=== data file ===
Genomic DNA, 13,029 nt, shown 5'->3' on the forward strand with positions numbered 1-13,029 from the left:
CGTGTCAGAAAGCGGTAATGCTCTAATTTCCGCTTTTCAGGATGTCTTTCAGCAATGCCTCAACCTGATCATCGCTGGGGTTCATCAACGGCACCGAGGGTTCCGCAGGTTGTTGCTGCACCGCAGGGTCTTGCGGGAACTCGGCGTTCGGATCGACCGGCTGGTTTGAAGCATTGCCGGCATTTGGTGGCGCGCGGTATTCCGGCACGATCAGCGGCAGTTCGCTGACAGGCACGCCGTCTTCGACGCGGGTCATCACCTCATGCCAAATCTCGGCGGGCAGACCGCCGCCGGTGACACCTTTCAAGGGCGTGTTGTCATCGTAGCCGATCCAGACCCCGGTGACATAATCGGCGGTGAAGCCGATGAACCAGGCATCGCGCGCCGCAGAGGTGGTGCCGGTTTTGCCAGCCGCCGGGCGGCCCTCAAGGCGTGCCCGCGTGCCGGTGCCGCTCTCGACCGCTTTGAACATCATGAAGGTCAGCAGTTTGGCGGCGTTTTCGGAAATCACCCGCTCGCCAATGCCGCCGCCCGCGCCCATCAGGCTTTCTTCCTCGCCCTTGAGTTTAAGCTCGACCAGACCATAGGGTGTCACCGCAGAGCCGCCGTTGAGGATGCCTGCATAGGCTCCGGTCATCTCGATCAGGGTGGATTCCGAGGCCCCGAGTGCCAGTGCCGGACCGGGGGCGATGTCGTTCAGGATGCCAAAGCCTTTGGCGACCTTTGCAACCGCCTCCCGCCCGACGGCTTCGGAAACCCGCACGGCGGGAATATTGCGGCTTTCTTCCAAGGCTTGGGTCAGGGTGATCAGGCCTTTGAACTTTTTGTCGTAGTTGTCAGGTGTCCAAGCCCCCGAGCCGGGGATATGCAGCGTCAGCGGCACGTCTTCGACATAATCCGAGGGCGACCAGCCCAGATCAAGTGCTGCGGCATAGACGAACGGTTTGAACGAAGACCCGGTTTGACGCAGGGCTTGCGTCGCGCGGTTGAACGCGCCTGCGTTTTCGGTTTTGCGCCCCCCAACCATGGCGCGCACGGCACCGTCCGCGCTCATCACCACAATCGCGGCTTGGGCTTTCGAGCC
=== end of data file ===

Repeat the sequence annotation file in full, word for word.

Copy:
Genomic DNA, 13,029 nt, shown 5'->3' on the forward strand with positions numbered 1-13,029 from the left:
CGTGTCAGAAAGCGGTAATGCTCTAATTTCCGCTTTTCAGGATGTCTTTCAGCAATGCCTCAACCTGATCATCGCTGGGGTTCATCAACGGCACCGAGGGTTCCGCAGGTTGTTGCTGCACCGCAGGGTCTTGCGGGAACTCGGCGTTCGGATCGACCGGCTGGTTTGAAGCATTGCCGGCATTTGGTGGCGCGCGGTATTCCGGCACGATCAGCGGCAGTTCGCTGACAGGCACGCCGTCTTCGACGCGGGTCATCACCTCATGCCAAATCTCGGCGGGCAGACCGCCGCCGGTGACACCTTTCAAGGGCGTGTTGTCATCGTAGCCGATCCAGACCCCGGTGACATAATCGGCGGTGAAGCCGATGAACCAGGCATCGCGCGCCGCAGAGGTGGTGCCGGTTTTGCCAGCCGCCGGGCGGCCCTCAAGGCGTGCCCGCGTGCCGGTGCCGCTCTCGACCGCTTTGAACATCATGAAGGTCAGCAGTTTGGCGGCGTTTTCGGAAATCACCCGCTCGCCAATGCCGCCGCCCGCGCCCATCAGGCTTTCTTCCTCGCCCTTGAGTTTAAGCTCGACCAGACCATAGGGTGTCACCGCAGAGCCGCCGTTGAGGATGCCTGCATAGGCTCCGGTCATCTCGATCAGGGTGGATTCCGAGGCCCCGAGTGCCAGTGCCGGACCGGGGGCGATGTCGTTCAGGATGCCAAAGCCTTTGGCGACCTTTGCAACCGCCTCCCGCCCGACGGCTTCGGAAACCCGCACGGCGGGAATATTGCGGCTTTCTTCCAAGGCTTGGGTCAGGGTGATCAGGCCTTTGAACTTTTTGTCGTAGTTGTCAGGTGTCCAAGCCCCCGAGCCGGGGATATGCAGCGTCAGCGGCACGTCTTCGACATAATCCGAGGGCGACCAGCCCAGATCAAGTGCTGCGGCATAGACGAACGGTTTGAACGAAGACCCGGTTTGACGCAGGGCTTGCGTCGCGCGGTTGAACGCGCCTGCGTTTTCGGTTTTGCGCCCCCCAACCATGGCGCGCACGGCACCGTCCGCGCTCATCACCACAATCGCGGCTTGGGCTTTCGAGCC